Implementation and Analysis

The parallel naïve Bayesian classifier is implemented as follows:

ClassifyInput (data)

{

Compute P(Cj) for all class values

Divide the attributes among different processors

For Each attribute processed in parallel

{

Compute P(Cj|Xi)=P(Xi|Cj)*P(Cj) for all classes

}

For Each class

{

multiply P(Cj|Xi) for all input

}

Choose the highest P(Cj|Xi) and label the input with Cj class

}

The implementation of the parallel naïve Bayesian classifier is shown in the above algorithm, where evaluation of the conditional probabilities P(Xi|Cj) is done in parallel, by distributing the attributes among different processors. After finding the conditional probabilities, the conditional probabilities that belong to the same class are multiplied and then the class having the maximum obtained probability is chosen as the class label for the input X. Record parallelization was also used for parallelizing naive Bayesian classifier by allowing the processors to participate in computing P(Cj|Xi) for each sing class by distributing the records of the database among them.

The implementation of parallel naive Bayesian classifier would significantly reduce the time complexity from O (ND) to O (N/p * D/p) where N is the number of training records and D is the number of attributes.

 

Experiments and Results

The goal of this experiment was to study the effects of parallelizing naive Bayesian classifier in order to speed up the learning process when large data sets are present for training the system. Iris database of size 16 MB was used to train the system which is “perhaps the best known database to be found in the pattern recognition literature” [8]. The data set contains three classes, where each class refers to a type of iris plant. Five attributes are present in this database which are Sepal Length, Sepal Width, Petal Length, Petal Width, and the class label attribute which can contain three values: “Iris-setosa”, “Iris-virginica” and “Iris-versicolour”.  These datasets were preprocessed before running the algorithm by building new data structures so that they can fit in memory. The experiment was implemented on two machines one having a single processor and the other having seven processors and the obtained results were compared. By applying the above mentioned parallel procedures, the obtained execution time which is 3.89 seconds was approximately the same as the execution time of the serial approach which is 4.542 seconds. Also the time complexity of the algorithm would be reduced from O (ND) to O (N/p * D/p) where N is the number of training records, D is the number of attributes and p is the number of available processors. In the time complexity, N was replaced by N/p and D was replaced by D/p because in the parallel naive Bayesian classifier, instead of processing N attributes and D records in a serial manner, these numbers can be divided among the p processors so that each processor can now process a subset of attributes of size N/p and a subset of records of size D/p in a parallel manner. The accuracy of the algorithm was also calculated by using the holdout method, where two third of the data was used for training the system and one third of the data was used for testing the system. The training and testing datasets were chosen randomly from the database and the accuracy was calculated. This process is repeated ten times and the obtained average accuracy of the parallel algorithm was 33%. The parallel implementation of this algorithm didn’t result in speeding up the naive Bayesian algorithm.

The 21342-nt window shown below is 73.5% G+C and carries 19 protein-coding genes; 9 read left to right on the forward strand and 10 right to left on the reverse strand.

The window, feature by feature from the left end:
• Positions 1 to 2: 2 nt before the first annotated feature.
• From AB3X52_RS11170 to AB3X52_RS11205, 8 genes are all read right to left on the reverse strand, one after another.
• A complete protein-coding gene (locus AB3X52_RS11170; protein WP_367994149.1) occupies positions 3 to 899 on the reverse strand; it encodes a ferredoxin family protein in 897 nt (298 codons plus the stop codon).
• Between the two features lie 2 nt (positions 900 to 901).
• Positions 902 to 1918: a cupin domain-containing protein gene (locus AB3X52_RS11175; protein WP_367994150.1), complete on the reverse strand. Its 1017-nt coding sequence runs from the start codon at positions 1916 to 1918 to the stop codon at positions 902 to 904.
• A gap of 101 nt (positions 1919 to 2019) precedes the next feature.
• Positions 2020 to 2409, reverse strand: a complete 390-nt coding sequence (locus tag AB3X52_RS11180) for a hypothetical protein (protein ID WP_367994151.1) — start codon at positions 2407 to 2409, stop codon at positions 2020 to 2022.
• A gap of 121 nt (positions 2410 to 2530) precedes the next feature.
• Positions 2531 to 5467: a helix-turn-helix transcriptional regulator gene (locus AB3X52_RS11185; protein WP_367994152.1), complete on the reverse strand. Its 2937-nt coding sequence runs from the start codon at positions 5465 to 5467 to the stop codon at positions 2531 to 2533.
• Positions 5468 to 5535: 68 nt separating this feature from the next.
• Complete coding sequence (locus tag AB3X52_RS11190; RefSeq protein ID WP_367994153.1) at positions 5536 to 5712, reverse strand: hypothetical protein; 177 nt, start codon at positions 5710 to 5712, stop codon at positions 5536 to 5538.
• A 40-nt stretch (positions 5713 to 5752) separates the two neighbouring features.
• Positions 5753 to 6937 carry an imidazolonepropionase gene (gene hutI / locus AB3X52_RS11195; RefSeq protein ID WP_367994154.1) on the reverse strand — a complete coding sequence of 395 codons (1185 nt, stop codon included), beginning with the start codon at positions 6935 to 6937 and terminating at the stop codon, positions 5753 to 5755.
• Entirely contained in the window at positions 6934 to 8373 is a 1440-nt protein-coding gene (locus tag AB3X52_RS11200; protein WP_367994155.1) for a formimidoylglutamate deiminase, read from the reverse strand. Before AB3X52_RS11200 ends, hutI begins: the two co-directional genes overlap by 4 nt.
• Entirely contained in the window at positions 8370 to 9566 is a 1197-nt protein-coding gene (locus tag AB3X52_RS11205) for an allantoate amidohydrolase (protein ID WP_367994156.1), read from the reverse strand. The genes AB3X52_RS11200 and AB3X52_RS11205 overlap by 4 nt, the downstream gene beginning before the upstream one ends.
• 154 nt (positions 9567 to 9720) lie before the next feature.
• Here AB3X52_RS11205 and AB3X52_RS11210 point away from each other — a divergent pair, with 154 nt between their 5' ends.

Conclusion

In this paper parallel naïve Bayesian classifier was implemented through a new approach that hasn’t been addressed before through attribute and record parallelization. The parallel implementation of this algorithm didn’t result in an important increase in the speed of the naïve Bayesian algorithm. The implementation of the ensemble method along with attribute and record parallelization are taken into consideration for future work.

References

[1] PENG-TAO JIA, HUA-CAN HE, WEI LIN

“DECISION BY MAXIMUM OF POSTERIOR PROBABILITY AVERAGE WITH WEIGHTS: A METHOD OF MULTIPLE CLASSIFIERS COMBINATION”

 

[2] J. Kittler, M. Hatef, Duin R. P. W., and J.          Matas, “On combining classifiers”, IEEE Transactions on Pattern  analysis and Machine Intelligence, Vol 20, No. 3, pp. 226-239, Mar. 1998.

 

[3] Duin R. P. W., and Tax D. M. J., “Experiments with Classifier Combining Rules”, presented at the 1st International Workshop on Multiple Classifier System, Cagliari, Italy, pp. 16-29, Jun. 2000.

 

[4] Xu L, Krzyzak A, and Suen C Y, “Methods for Combining Multiple Classifiers and Their Applications to Handwriting Recognition”, IEEE Transactions on Systems,Man,and Cybernetics, Vol 22, No. 3, pp. 418-435, May. 1992.

 

[5] Xiaoguang Lv, Yunhong Wang and AK Jain, “Combining Classifiers for Face Recognition”, presented at the IEEE International Conference on Multimedia &Exp, Jul. 2003.

 

[6] C. Dietrich, F. Schwenker, and G. Palm, “Classification of time series utilizing temporal and decision fusion”, Proceedings of Multiple Classifier Systems (MCS), Cambridge, pp. 378-387. Feb. 2001.

 

[7] Richard O. Duba, Peter E. Hart, and David G. Stork, Pattern Classification(2nd Edition), John Wiley & Sons, Inc., 2001.

 

[8]http://archive.ics.uci.edu/ml/machine– learning-databases/iris/iris.names

3 Responses to Parallel Naïve Bayesian Classifier

  1. Where I can find the implementation of this algorithm ?

  2. Matic Cankar says:

    Do you know any other approaches to the learning NB in parallel?

  3. The formulas are not displayed correctly. where can I find another instance of this paper that shows them more accurately, please?

Leave a Reply

Please log in using one of these methods to post your comment:

WordPress.com Logo

You are commenting using your WordPress.com account. Log Out / Change )

Twitter picture

You are commenting using your Twitter account. Log Out / Change )

Facebook photo

You are commenting using your Facebook account. Log Out / Change )

Google+ photo

You are commenting using your Google+ account. Log Out / Change )

Connecting to %s

%d bloggers like this: